The table below presents the rates of Polish inheritance tax.

Taxable base

Tax scale

Above

Up to

1) from acquirers in group I

10,278 zlotys

3%

10,278 zlotys

20,556 zlotys

308.30 zlotys plus 5% of the surplus over 10,278 zlotys

20,556 zlotys

822.20 zlotys plus 7% of the surplus over 20,556 zlotys

2) from acquirers in group II

10,278 zlotys

7%

10,278 zlotys

20,556 zlotys

719.50 zlotys plus 9% of the surplus over 10,278 zlotys

20,556 zlotys

1,644.00 zlotys plus 12% of the surplus over 20,556 zlotys

3) from acquirers in group III

10,278 zlotys

12%

10,278 zlotys

20,556 zlotys

1,233.40 zlotys plus 16% of the surplus over 10,278 zlotys

20,556 zlotys

2,877.90 zlotys plus 20% of the surplus over PLN 20,556 zlotys

The taxpayer has 14 days from the day the decision of the revenue office determining the tax rate (unless it was collected earlier by the notary) has been delivered to pay the inheritance tax.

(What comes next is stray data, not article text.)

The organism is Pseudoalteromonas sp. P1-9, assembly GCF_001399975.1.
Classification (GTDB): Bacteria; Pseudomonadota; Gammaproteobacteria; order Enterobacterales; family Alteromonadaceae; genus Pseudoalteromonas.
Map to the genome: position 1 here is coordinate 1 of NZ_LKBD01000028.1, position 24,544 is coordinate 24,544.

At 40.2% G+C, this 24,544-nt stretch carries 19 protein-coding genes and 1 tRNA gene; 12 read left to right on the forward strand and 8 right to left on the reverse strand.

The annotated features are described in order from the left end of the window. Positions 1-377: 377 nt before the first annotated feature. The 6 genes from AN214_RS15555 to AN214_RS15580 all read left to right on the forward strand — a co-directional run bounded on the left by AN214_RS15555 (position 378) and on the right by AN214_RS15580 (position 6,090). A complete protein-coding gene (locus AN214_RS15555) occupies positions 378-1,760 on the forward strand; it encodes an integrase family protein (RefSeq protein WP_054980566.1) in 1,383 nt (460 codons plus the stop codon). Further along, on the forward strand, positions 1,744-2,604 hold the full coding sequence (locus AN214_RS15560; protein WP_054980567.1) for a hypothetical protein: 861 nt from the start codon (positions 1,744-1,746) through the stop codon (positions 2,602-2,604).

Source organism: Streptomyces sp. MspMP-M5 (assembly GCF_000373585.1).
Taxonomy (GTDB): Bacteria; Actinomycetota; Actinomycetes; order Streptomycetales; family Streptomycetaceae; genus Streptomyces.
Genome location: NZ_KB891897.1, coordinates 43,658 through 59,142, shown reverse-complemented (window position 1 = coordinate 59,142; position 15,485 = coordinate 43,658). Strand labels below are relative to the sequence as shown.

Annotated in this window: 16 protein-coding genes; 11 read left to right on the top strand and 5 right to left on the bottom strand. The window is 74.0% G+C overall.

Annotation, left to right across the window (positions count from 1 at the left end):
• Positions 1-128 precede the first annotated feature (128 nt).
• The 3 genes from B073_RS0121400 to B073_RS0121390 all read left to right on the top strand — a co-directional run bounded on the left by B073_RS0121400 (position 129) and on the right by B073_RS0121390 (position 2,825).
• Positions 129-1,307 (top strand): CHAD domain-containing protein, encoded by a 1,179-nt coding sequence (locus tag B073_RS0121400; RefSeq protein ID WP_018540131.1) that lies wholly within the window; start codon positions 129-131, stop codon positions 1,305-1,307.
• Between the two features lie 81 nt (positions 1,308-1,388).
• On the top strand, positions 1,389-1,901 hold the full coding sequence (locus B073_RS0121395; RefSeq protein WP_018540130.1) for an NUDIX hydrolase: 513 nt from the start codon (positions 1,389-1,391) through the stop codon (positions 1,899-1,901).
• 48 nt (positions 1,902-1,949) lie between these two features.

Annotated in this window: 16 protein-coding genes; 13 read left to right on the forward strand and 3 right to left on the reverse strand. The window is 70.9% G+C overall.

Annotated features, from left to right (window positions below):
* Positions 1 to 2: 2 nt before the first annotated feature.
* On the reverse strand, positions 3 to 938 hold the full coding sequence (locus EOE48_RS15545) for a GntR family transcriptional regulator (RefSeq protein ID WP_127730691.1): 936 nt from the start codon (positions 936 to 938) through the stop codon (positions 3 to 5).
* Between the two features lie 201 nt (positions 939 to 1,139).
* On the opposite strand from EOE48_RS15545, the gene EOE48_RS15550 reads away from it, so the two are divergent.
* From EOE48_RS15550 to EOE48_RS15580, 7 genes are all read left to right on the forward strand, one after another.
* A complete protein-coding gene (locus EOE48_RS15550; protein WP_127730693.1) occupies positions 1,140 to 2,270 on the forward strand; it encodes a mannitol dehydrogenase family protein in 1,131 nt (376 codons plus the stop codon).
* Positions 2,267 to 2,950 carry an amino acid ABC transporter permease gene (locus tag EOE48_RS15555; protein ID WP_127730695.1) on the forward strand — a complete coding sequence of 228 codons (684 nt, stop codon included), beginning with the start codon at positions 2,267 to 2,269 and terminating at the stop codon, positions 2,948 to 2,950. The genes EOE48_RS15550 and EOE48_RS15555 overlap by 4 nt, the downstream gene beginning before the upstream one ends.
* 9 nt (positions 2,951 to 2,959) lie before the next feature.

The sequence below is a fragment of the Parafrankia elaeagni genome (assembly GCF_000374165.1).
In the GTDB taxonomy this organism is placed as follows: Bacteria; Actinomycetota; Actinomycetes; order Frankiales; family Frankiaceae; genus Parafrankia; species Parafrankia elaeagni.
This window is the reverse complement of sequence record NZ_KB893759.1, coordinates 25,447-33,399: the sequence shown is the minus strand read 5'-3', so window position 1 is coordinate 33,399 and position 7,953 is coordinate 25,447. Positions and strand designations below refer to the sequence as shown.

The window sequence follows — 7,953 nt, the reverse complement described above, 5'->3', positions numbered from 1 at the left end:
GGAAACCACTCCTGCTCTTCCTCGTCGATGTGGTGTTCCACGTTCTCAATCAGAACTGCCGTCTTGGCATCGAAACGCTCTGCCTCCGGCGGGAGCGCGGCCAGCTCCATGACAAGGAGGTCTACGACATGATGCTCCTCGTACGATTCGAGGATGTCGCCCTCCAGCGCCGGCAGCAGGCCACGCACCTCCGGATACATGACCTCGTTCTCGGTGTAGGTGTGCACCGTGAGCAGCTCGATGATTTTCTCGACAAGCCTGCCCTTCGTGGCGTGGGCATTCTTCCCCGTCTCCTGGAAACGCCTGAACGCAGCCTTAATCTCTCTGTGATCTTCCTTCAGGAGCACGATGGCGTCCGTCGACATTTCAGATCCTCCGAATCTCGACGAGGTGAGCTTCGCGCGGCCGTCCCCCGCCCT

Poland is unique among tax jurisdictions across the world for exempting the testator’s immediate family members from inheritance tax. This is aimed at accumulating the family’s wealth across generations, and therefore the provisions of inheritance tax give preference to the family. The beneficiaries need to report the acquisition to the competent head of their tax office within six months from the day the tax obligation has arisen.

IV WEALTH STRUCTURING & REGULATION